Yeah, I know…I said that we would crawl our way up the Raw Foods Pyramid one food at a time…one tier at a time…
My family will never be content to eat nutritional yeast and raw sweet potatoes for the rest of their lives.
So instead I have been getting acquainted with all the different cooking methods…what foods work best for which technique…how to use each method in creating not only meals that are healthier, but also more delicious.
I began looking at these different cooking methods by starting with what I thought were “moist cooking methods”…specifially sauteeing, pan frying, and deep frying.
Let’s consider a few characteristics that make certain cooking methods “moist” cooking methods…
- 1. Moist-heat cooking methods involve cooking food with, or in, some type of liquid—such as steam, water, stock, or wine. Lately I have learned that many people do not consider these three methods to be “moist” cooking methods because…but, hey, we’ve already talked about it…so let’s move on and not join in on that debate.
- 2. Moist-heat cooking methods involve using lower temperatures—ranging from 140°F to 212°F—(yeah, I know, we just talked about frying foods at 300-ish degrees…just go with it)…
- 3. Moist-heat cooking methods soften tough fibers—such as meat protein or plant cellulose….which can be good or bad depending on the food that you are figuring out what to do with.
- 4. Moist-heat cooking methods are typically simple and economical.
- 5. Moist-heat cooking methods are more likely to preserve and maintain the water-soluble vitamins and other nutrients of the food, taking advantage of that food’s nutritional potential.
- 6. Moist-heat cooking methods preserve and even add moisture to the food as it is cooking…important for cooking foods that need softening—such as hard vegetables, tough meat or dry grains and beans….
- 7. Moist-heat cooking methods bring out more of the natural flavor in the food.
We have already looked at sauteeing, pan frying, and deep frying.
Some more common moist-heat cooking methods are…
So let’s get boiling mad together in these next few posts, okay?!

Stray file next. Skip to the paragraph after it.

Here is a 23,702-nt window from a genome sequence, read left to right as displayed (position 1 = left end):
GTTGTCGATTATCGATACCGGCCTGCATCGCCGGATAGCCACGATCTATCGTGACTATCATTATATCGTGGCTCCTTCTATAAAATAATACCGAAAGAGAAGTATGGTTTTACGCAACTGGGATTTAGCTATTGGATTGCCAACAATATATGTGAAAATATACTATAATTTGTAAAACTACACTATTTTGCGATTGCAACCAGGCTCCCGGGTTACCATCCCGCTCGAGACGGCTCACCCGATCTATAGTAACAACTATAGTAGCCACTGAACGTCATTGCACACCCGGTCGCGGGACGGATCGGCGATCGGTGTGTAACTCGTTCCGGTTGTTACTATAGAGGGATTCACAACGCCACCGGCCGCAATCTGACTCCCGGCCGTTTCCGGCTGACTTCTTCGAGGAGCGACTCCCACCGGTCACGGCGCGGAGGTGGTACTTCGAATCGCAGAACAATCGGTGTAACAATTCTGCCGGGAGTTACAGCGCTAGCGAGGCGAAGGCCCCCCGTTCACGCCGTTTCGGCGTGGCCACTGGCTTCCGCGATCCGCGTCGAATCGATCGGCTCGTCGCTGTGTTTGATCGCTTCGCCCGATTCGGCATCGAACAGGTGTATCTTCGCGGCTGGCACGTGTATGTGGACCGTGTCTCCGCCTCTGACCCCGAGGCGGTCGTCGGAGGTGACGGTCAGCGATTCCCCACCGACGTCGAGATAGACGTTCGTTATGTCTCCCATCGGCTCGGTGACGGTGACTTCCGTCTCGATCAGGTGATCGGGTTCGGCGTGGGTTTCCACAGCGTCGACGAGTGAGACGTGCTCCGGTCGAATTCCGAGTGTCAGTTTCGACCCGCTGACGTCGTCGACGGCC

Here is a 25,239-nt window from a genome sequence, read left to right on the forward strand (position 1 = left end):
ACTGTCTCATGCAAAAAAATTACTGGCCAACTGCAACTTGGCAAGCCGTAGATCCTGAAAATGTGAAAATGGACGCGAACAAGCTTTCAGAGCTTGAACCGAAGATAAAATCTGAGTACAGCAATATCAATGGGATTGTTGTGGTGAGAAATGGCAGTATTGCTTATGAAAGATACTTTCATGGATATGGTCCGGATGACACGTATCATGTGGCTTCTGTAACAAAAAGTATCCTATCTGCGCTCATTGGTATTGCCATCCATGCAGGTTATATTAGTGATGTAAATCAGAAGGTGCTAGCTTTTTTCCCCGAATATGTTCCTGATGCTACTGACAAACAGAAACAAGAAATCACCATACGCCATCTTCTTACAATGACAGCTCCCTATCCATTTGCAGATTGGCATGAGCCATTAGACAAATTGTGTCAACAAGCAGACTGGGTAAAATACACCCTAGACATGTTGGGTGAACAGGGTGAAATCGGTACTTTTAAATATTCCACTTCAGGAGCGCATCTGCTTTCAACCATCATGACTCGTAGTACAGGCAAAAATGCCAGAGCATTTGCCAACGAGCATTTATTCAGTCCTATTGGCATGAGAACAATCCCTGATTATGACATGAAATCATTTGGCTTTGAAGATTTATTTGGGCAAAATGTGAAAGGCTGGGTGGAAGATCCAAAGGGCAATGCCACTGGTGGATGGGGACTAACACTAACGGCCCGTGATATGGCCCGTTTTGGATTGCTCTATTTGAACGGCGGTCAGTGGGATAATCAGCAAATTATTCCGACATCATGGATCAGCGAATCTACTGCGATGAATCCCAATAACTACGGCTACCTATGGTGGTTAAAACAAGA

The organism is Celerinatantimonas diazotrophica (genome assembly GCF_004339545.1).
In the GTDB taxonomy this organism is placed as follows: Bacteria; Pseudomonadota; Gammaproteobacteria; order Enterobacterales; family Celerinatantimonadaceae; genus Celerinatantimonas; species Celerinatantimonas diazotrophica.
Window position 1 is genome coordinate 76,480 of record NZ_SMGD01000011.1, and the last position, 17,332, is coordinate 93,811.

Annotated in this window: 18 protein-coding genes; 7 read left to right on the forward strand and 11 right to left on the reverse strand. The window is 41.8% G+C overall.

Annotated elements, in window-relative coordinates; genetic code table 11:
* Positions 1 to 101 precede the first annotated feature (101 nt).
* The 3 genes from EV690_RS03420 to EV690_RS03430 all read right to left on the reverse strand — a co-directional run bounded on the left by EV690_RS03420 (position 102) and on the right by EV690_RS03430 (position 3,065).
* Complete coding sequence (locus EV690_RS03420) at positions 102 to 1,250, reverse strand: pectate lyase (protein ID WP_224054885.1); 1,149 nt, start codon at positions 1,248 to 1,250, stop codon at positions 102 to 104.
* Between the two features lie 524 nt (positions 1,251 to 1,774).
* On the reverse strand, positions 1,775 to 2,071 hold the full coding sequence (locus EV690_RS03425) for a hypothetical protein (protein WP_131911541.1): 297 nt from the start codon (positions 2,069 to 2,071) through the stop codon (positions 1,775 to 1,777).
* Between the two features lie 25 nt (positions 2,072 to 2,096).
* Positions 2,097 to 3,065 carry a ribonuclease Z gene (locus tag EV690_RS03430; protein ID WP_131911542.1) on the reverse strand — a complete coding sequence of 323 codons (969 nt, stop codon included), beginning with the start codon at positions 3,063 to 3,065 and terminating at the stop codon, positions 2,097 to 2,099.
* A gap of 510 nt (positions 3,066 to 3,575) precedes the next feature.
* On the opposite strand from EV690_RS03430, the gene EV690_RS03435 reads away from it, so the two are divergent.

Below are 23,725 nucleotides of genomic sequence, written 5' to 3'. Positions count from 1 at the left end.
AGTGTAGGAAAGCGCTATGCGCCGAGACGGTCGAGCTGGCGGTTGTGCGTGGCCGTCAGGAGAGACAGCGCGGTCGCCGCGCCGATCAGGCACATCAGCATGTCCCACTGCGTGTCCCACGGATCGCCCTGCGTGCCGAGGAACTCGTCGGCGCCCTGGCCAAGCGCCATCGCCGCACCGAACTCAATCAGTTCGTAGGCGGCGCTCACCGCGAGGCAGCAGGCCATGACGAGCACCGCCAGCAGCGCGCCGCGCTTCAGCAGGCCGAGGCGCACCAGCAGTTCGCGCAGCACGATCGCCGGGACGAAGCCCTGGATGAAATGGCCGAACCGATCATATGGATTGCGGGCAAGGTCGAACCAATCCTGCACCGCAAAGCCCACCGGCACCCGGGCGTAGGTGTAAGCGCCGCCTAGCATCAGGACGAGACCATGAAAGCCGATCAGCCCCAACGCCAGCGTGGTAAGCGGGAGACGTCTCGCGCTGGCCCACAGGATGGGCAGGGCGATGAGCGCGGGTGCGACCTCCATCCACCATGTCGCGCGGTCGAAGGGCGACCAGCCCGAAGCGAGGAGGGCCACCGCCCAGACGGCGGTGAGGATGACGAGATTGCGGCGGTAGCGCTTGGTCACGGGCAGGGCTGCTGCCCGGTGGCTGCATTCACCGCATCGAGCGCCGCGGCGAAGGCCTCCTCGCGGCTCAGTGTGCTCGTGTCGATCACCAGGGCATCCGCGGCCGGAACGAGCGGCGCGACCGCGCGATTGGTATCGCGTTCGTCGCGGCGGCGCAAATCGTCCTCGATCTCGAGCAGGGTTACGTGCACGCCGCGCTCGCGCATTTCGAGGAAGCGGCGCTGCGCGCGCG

You probably alreadty know how to do this cooking method called boiling…most of us have been boiling stuff since we were making our own macaroni and cheese out of a box when we were teenagers…assuming that you were borb before they started making macaroni and cheese is single-serving microwavable cups.
Yet boiling is a cooking method…and our goal at this point is to learn about all of the most commonly used cooking methods…
So let’s talk about boiling for a while.
What is boiling?
Boiling is a moist-heat cooking method that involves immersing food in a liquid that has been heated to 212 degrees F. This hot liquid then transmits its heat to the food being cooked.
This temperature is called the boiling point…the point where the pressure of the liquid equals the pressure exerted on the liquid by the surrounding atmosphere.
As liquids boil, you will see bubbles forming and then exploding on the surface of the liquid. These bubbles are caused by water vapor rushing to the surface.
The food that you boil should be
sturdy enough to withstand the aggressive water without being damaged…because the rough agitation of the water can actually damage the food.
Commonly boiled ingredients include pasta, grains, green vegetables. dried pasta, dried legumes, rice, noodles, potatoes, and eggs.
How long you boil the ingredient depends on several facttos—such as what the ingredient is, your personal preference, how you were brought up….(for example, back in Mississippi we cook our peas along with some bacon practially all day before serving)…how important maintaining the food’s original color, texture, and flavor…whether or not you care if you deplete the nutrients of the ingredient…and so forth…
Ingredients an either be added to cold water and heated along with the water…ior added to the water once the water has already started boilling…depending on the characteristics, of what it is that you are cooking…(more on this later)…